• visualize the medial femoral condyle and follow it while bringing the knee into slight flexion and applying a valgus stress to the knee as you go into the medial compartment
  • the foot will be positioned on your opposite hip for control
  • medial meniscus, medial femoral condyle, and medial tibial plateau
  • once the anteriomedial portal is created, a probe is used to assess the medial meniscus and cartilage
  • intercondylar notch – ACL/PCL
  • use probe to assess the ACL and PCL
  • lateral compartment
  • the surgeon can bring the leg into a figure-4 position or place the operative limb on the surgeon's hip to create a varus stress and flexion to the knee to enter the lateral compartment
  • lateral meniscus, lateral femoral condyle, and lateral tibial plateau
  • a probe is used to assess the lateral meniscus and cartilage

Meniscal Tear Evaluation and Preparation


Diagnose tear and determine configuration if present

  • investigate superior and inferior portion of the meniscus with the probe
  • check the capsule attachment of the meniscus by pulling the meniscus from the posterior capsule gently
  • assess the meniscal root


Check location of tear if present

  • assess the zone of tear and decide if the tear is repairable

Meniscal debridement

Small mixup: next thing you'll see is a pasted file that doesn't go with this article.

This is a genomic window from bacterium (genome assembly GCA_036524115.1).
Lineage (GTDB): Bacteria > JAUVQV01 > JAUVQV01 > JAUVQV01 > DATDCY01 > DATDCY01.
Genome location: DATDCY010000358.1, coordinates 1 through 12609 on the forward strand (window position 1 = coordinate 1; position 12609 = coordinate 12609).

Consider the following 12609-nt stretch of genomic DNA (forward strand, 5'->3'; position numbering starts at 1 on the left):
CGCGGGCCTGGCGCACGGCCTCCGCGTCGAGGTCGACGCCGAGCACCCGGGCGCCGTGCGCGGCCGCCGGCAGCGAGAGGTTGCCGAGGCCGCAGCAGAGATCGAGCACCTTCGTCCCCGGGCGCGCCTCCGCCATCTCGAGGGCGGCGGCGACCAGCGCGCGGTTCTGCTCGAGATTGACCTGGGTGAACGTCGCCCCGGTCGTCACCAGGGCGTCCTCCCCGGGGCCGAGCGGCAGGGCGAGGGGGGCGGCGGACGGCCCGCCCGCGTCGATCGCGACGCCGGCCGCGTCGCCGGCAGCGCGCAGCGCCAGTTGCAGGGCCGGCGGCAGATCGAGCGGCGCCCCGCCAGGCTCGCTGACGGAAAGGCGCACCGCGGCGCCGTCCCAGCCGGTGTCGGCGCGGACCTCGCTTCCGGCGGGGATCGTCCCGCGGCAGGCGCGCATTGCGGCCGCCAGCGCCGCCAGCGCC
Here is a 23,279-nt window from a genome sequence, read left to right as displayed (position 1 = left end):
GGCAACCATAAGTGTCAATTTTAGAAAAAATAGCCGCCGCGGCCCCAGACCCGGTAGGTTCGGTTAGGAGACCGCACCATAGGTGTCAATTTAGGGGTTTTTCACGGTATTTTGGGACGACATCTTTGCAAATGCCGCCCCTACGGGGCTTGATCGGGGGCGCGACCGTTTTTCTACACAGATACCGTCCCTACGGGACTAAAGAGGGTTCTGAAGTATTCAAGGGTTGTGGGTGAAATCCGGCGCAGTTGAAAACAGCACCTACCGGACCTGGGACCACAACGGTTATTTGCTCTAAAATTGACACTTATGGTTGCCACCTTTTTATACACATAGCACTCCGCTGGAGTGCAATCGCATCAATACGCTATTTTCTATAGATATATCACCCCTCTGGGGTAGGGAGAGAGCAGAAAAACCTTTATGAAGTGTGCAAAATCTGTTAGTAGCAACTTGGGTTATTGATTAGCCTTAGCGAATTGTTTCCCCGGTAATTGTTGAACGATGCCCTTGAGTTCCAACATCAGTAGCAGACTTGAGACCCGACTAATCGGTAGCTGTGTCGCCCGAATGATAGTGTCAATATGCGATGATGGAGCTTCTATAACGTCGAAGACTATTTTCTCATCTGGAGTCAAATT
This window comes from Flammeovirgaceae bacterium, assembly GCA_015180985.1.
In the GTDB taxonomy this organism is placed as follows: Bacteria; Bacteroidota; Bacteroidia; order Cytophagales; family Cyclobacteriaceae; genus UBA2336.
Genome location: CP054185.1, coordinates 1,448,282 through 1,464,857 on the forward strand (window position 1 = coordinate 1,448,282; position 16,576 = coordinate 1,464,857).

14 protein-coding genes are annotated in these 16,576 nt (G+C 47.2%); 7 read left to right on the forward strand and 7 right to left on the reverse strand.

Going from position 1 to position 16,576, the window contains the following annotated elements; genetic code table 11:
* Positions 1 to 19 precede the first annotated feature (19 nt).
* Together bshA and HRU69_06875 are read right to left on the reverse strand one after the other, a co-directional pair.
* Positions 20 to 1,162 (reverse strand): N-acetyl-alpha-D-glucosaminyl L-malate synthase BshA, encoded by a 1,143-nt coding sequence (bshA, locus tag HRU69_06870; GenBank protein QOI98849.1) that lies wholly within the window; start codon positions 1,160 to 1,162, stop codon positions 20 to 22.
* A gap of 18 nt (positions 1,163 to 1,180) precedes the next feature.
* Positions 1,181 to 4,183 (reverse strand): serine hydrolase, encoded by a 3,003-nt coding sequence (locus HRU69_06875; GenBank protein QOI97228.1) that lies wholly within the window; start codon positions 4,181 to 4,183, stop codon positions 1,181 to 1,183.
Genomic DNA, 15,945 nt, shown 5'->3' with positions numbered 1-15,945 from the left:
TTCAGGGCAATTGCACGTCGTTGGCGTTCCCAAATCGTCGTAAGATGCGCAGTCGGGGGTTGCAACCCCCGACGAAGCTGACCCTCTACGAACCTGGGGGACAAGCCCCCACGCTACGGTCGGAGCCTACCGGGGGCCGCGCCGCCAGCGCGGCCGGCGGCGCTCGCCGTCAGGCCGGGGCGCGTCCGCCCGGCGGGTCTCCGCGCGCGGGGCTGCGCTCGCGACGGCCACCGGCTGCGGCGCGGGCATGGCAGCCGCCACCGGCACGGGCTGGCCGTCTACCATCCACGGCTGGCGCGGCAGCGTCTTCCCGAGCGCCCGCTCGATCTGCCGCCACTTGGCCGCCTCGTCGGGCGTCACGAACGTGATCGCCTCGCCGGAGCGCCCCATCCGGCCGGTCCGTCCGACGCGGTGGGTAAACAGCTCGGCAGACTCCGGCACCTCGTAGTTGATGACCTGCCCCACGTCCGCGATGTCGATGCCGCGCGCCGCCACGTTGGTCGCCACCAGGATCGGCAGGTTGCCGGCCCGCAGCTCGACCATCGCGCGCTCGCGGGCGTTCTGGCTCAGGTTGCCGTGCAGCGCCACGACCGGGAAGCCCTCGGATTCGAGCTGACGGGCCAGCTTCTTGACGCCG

Debride the meniscal tear

  • radial tears
  • trim to a stable peripheral rim
  • horizontal tears
  • resect the inferior leaf and trim the superior leaf
  • discoid meniscus
  • use basket forceps to begin the central resection
  • make sure to leave at least 8 mm of meniscus around the periphery
  • may require fixation of remaining segment
  • use shaver to smooth down the meniscal rim

Treats Intraoperative and Immediate Postoperative Complications


Treat intraoperative complications


Wound Closure


Portal closure

  • the skin can be closed with either external absorbable sutures using nylon or PDS in figure of eight or an inverted figure of eight
  • the skin can also be closed with buried inverted absorbable sutures such as monocril


Apply sterile post-operative dressings

Postoperative Patient Care


Perioperative Inpatient Management


Discharges patient appropriately

  • pain meds
  • prescribe outpatient physical therapy
  • assisted active and passive range of motion immediately postop
  • straight leg exercise immediately
  • schedule follow-up in 2 weeks

Complex Patient Care


Treat complex complications